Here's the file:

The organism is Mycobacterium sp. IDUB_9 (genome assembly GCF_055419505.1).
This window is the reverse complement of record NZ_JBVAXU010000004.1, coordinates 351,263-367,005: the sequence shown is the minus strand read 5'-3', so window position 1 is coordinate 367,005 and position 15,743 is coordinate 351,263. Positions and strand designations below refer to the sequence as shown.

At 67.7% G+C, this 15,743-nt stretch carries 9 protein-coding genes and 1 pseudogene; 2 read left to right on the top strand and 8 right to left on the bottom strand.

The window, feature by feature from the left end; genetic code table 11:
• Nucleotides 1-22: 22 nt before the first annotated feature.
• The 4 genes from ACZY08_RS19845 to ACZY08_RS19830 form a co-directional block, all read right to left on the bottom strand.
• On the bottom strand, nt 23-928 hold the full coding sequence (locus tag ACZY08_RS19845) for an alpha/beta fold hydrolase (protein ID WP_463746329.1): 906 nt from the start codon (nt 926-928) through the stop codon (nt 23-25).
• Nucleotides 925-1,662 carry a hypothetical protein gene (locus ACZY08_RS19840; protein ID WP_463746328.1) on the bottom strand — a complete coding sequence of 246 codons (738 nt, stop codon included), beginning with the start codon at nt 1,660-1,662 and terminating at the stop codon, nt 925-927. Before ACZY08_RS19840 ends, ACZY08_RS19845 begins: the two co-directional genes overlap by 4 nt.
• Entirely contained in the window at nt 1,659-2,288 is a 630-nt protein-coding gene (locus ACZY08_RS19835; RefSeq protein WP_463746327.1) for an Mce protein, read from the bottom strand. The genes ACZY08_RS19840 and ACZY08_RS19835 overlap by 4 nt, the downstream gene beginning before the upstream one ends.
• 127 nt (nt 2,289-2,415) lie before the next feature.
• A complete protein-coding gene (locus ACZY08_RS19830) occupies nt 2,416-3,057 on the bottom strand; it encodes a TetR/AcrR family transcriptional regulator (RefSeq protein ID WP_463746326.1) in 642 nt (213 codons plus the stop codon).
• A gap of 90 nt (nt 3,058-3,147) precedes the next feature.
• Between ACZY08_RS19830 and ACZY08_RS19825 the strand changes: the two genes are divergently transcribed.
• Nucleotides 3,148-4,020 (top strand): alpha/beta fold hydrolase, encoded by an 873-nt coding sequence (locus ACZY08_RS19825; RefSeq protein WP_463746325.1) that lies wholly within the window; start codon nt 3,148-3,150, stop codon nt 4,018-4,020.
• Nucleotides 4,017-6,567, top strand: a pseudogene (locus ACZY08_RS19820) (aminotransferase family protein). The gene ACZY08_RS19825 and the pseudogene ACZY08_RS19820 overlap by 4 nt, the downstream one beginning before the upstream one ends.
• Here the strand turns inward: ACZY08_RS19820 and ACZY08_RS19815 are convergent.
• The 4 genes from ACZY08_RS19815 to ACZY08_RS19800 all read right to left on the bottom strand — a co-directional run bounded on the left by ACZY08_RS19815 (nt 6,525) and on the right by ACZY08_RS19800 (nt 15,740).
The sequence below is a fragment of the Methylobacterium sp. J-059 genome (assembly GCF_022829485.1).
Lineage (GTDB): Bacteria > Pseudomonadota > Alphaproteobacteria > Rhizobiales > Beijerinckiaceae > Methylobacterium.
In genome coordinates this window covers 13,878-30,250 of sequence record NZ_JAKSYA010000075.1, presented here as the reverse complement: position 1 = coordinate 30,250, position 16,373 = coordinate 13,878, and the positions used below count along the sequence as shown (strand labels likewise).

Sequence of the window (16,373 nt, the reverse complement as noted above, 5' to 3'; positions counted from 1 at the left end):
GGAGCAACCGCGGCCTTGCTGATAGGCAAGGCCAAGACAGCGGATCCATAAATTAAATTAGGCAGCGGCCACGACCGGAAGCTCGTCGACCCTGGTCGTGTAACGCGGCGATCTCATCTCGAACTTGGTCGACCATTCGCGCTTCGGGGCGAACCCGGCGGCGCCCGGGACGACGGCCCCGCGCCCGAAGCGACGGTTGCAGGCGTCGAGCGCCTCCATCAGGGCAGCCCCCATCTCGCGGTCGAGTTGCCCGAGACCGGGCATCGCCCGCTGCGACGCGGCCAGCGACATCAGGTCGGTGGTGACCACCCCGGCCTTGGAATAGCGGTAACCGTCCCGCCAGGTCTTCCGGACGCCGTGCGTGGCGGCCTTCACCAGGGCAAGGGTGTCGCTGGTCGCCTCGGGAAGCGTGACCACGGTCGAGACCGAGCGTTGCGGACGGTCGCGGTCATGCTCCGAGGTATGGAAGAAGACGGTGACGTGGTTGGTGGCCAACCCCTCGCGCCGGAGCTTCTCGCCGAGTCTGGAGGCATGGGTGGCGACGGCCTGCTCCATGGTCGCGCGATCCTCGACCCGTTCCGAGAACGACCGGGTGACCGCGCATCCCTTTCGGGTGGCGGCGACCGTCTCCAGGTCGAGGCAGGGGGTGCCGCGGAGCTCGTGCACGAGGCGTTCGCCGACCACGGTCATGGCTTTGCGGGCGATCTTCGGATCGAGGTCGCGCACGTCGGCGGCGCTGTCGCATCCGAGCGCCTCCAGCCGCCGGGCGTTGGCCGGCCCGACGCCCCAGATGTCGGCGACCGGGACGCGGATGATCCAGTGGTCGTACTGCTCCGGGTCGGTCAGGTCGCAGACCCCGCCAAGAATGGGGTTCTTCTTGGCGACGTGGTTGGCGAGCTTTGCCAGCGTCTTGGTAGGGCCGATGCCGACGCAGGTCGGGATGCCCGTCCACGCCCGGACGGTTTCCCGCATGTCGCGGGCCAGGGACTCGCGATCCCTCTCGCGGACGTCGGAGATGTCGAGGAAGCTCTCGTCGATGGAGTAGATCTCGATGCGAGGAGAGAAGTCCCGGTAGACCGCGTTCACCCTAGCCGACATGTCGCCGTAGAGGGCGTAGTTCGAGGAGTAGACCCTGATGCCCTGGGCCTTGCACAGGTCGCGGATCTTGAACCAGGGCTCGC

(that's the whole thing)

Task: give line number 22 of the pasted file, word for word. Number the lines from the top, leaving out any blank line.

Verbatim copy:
GGAGCAACCGCGGCCTTGCTGATAGGCAAGGCCAAGACAGCGGATCCATAAATTAAATTAGGCAGCGGCCACGACCGGAAGCTCGTCGACCCTGGTCGTGTAACGCGGCGATCTCATCTCGAACTTGGTCGACCATTCGCGCTTCGGGGCGAACCCGGCGGCGCCCGGGACGACGGCCCCGCGCCCGAAGCGACGGTTGCAGGCGTCGAGCGCCTCCATCAGGGCAGCCCCCATCTCGCGGTCGAGTTGCCCGAGACCGGGCATCGCCCGCTGCGACGCGGCCAGCGACATCAGGTCGGTGGTGACCACCCCGGCCTTGGAATAGCGGTAACCGTCCCGCCAGGTCTTCCGGACGCCGTGCGTGGCGGCCTTCACCAGGGCAAGGGTGTCGCTGGTCGCCTCGGGAAGCGTGACCACGGTCGAGACCGAGCGTTGCGGACGGTCGCGGTCATGCTCCGAGGTATGGAAGAAGACGGTGACGTGGTTGGTGGCCAACCCCTCGCGCCGGAGCTTCTCGCCGAGTCTGGAGGCATGGGTGGCGACGGCCTGCTCCATGGTCGCGCGATCCTCGACCCGTTCCGAGAACGACCGGGTGACCGCGCATCCCTTTCGGGTGGCGGCGACCGTCTCCAGGTCGAGGCAGGGGGTGCCGCGGAGCTCGTGCACGAGGCGTTCGCCGACCACGGTCATGGCTTTGCGGGCGATCTTCGGATCGAGGTCGCGCACGTCGGCGGCGCTGTCGCATCCGAGCGCCTCCAGCCGCCGGGCGTTGGCCGGCCCGACGCCCCAGATGTCGGCGACCGGGACGCGGATGATCCAGTGGTCGTACTGCTCCGGGTCGGTCAGGTCGCAGACCCCGCCAAGAATGGGGTTCTTCTTGGCGACGTGGTTGGCGAGCTTTGCCAGCGTCTTGGTAGGGCCGATGCCGACGCAGGTCGGGATGCCCGTCCACGCCCGGACGGTTTCCCGCATGTCGCGGGCCAGGGACTCGCGATCCCTCTCGCGGACGTCGGAGATGTCGAGGAAGCTCTCGTCGATGGAGTAGATCTCGATGCGAGGAGAGAAGTCCCGGTAGACCGCGTTCACCCTAGCCGACATGTCGCCGTAGAGGGCGTAGTTCGAGGAGTAGACCCTGATGCCCTGGGCCTTGCACAGGTCGCGGATCTTGAACCAGGGCTCGC